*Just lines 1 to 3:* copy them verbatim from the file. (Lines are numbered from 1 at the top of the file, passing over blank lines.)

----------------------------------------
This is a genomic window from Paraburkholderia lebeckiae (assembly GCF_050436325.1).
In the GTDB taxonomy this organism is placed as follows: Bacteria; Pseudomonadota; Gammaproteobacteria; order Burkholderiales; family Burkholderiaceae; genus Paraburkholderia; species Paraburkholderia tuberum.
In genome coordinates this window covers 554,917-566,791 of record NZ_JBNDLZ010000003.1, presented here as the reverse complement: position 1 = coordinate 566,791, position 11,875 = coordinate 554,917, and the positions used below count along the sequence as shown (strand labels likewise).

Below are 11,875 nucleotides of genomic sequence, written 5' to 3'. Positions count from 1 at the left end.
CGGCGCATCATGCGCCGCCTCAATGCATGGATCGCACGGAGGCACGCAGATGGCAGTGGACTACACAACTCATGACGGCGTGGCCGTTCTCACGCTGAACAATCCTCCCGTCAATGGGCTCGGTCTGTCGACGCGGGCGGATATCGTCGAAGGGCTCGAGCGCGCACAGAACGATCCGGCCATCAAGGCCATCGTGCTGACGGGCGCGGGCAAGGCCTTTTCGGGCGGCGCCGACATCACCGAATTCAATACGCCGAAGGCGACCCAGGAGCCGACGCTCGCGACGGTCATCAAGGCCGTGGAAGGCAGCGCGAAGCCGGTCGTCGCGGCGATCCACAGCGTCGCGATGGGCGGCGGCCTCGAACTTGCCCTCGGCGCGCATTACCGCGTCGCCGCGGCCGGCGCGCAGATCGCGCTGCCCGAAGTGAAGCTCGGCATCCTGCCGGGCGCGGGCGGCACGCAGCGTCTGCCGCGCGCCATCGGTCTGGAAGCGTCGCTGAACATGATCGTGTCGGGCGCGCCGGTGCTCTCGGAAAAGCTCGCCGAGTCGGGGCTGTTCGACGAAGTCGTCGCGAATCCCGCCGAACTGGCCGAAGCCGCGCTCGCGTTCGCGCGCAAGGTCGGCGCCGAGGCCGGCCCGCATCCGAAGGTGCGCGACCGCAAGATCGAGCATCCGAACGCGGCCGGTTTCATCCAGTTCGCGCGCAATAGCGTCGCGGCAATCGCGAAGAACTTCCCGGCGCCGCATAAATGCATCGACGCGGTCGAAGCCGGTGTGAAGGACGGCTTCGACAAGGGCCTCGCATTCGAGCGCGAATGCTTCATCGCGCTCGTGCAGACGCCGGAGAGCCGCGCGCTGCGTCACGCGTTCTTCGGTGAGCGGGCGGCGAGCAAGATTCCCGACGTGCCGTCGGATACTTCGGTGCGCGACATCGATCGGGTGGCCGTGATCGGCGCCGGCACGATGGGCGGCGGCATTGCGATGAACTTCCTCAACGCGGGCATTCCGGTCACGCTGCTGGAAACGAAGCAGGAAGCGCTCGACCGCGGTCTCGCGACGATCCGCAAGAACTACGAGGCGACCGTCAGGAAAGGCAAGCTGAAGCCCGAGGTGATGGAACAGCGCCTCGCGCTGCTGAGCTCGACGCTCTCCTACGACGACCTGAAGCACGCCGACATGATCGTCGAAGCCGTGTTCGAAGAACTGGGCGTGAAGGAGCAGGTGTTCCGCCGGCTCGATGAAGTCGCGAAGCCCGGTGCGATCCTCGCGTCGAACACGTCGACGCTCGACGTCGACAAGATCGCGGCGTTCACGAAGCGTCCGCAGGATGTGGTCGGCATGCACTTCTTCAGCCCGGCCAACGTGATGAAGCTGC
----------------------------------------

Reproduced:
This is a genomic window from Paraburkholderia lebeckiae (assembly GCF_050436325.1).
In the GTDB taxonomy this organism is placed as follows: Bacteria; Pseudomonadota; Gammaproteobacteria; order Burkholderiales; family Burkholderiaceae; genus Paraburkholderia; species Paraburkholderia tuberum.
In genome coordinates this window covers 554,917-566,791 of record NZ_JBNDLZ010000003.1, presented here as the reverse complement: position 1 = coordinate 566,791, position 11,875 = coordinate 554,917, and the positions used below count along the sequence as shown (strand labels likewise).